16 - 17 January 2014
1938 Bugatti Type 57 Stelvio Cabriolet by Gangloff
To be auctioned on Thursday, January 16, 2014
Sold for $962,500
- Chassis no. 57569
- Engine no. 411
- One of the most desirable and beautiful of all Type 57 Bugattis
- Competition-style faired-in headlamps and other unique features
- Formerly owned by the Pernod family and John Ridings Lee
- Recent complete engine rebuild
- Well-sorted by RM Auto Restoration
The Type 57 is perhaps the most celebrated of all road going Bugatti chassis, as it had a rare combination of style and performance that made it an instant success, and it marked the final and most enduring automotive legacy of Jean Bugatti, one of the sons of “Le Patron,” Ettore Bugatti. To be successful, Bugatti’s new model obviously had to be both powerful and beautiful, and it was expected to appeal to the company’s discerning and elite clientele by skilfully exhibiting the Molsheim firm’s renowned design and engineering prowess. The development of the Type 57, in many ways, reflected both the maturation of the Bugatti marque and that of Jean Bugatti himself, who was allowed to develop the model with minimal influence from his father.
The Type 57 was introduced in 1934, and it quickly proved itself to be everything that it was expected to be. Not only was the chassis clearly Bugatti, but the new engine provided more power with less noise and reduced vibration, as well as improved reliability and durability. It retained Bugatti’s signature double overhead-camshaft valvetrain, but the cam was now gear-driven at the rear of the engine block. The new 3.3-liter engine, which was rated at 135 brake horsepower in normally aspirated form, was fitted with a conventional clutch and gearbox.
Several catalogued body styles were offered, but the most popular open car was the dashing four-seat stelvio cabriolet. The bodies were penned by Jean Bugatti himself and built by several of the finest coachbuilders of the era—the most notable being Gangloff—with slight variations appearing over the years. Today, the Type 57 is recognized as being the most sporting of all non-racing Bugattis, and between its debut for 1934 and the outbreak of WWII, more than 680 examples are estimated to have been produced. Notably, the dashing and sophisticated stelvio cabriolet was offered throughout the entire production run of the Type 57.
CHASSIS NUMBER 57569
This 1938 Type 57, chassis number 57569, was delivered on August 8, 1937, to Gangloff, and it was ordered on October 15 as a stelvio cabriolet by Bugatti’s main agency in Paris, for a Monsieur Pernod, who is believed to have been a member of the noted distillery family. The design of this particular Stelvio displays several unique stylistic nuances, which make it quite distinctive and particularly sporting. The car is enhanced by a dramatic two-tone color combination, and the coachwork features somewhat smaller, “racier” proportions and a wonderful profile, with doors that sweep downward from front to rear and tall rear fender crowns that nearly reach to the base of the convertible top. Especially noteworthy are the headlamps faired into the front fenders, as seen on other well-known Gangloff-sporting Bugattis of the period, including Lord Rothschild’s Atlantic.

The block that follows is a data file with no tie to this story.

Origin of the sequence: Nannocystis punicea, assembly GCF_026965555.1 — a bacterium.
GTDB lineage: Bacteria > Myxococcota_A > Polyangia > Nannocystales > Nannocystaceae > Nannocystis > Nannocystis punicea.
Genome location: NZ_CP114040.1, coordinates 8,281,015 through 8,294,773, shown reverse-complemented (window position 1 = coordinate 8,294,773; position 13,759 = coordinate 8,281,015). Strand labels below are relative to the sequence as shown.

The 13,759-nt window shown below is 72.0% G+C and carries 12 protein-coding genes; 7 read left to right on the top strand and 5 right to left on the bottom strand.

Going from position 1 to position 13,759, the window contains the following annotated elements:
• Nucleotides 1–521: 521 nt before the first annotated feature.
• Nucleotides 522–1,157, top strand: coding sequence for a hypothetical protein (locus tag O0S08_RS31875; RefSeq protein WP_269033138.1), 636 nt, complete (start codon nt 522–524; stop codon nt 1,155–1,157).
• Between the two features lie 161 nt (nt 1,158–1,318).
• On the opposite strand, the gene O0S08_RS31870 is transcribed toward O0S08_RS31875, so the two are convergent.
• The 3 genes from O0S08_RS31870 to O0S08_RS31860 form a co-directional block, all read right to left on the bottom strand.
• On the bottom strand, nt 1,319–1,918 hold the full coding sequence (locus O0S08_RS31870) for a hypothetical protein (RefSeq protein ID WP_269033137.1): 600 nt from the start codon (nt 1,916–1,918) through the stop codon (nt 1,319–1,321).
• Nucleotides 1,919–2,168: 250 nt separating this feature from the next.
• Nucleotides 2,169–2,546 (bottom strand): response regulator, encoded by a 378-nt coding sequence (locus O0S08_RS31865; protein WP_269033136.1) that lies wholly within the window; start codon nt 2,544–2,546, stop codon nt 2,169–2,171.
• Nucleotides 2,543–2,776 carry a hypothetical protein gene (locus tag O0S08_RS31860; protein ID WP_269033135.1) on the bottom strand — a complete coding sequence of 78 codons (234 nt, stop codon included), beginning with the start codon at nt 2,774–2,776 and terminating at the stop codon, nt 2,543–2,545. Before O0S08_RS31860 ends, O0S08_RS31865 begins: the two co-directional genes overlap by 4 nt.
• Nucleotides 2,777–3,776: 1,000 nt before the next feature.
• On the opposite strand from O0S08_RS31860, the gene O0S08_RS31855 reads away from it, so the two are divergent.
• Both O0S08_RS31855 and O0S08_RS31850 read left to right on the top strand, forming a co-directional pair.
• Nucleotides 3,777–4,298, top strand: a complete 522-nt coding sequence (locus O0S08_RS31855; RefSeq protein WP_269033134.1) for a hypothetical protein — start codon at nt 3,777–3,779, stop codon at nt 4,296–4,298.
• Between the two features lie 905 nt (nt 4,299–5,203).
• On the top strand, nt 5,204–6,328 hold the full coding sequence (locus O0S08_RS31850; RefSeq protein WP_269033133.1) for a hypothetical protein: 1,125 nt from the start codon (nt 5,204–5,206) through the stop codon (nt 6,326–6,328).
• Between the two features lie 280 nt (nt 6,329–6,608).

The car was delivered to the original owner on October 27, 1937. By April 1938, the Bugatti had returned to the Paris agency and was sold to its second owner, Gaillard.
The known history of chassis number 57569 resumes into the early 1960s, when it was acquired from a garage in Montrouge, France, by Bugattiste Guy Huet, who had it restored by Piet Peperkorn in his home country of Holland. Subsequent owners included the well-known enthusiasts Uwe Hucke and Michael Graf Wolff-Metternich.
Since the 1980s, the car has remained in the United States, including time spent in the prominent collections of John Ridings Lee and Jerry J. Moore. During Moore’s ownership, the Bugatti was pictured in Dennis Adler’s The Art of the Automobile, in which it was named one of the 100 greatest cars of all time.
With its older but well-maintained restoration, this car clearly benefits from the loving care of its noted owner-collectors. Recent work on the car includes the location and installation of proper gauges and dashboard switches, as well as the installation of proper electrical system components. The striking red and black paintwork was selectively refinished, as required. Inside, the restored light tan upholstery remains handsome, as it reveals few signs of use and is accented by the impressive dash, instruments, and controls.
Most importantly, the engine and all of its ancillary components, including the starter, generator, and water pump, was fully rebuilt by well-known Bugatti specialists in a ground-up overhaul of all components. A new block, which was custom-machined to original specifications, was installed, along with new rods, pistons, and a crankshaft. RM Auto Restoration performed extensive work to make the Stelvio a superb running and driving example, and it is described as “an excellent car.”
This charming open Bugatti remains a wonderful representative of the classically refined, elegant, and technically sophisticated Bugatti Type 57, which is a true automotive landmark.
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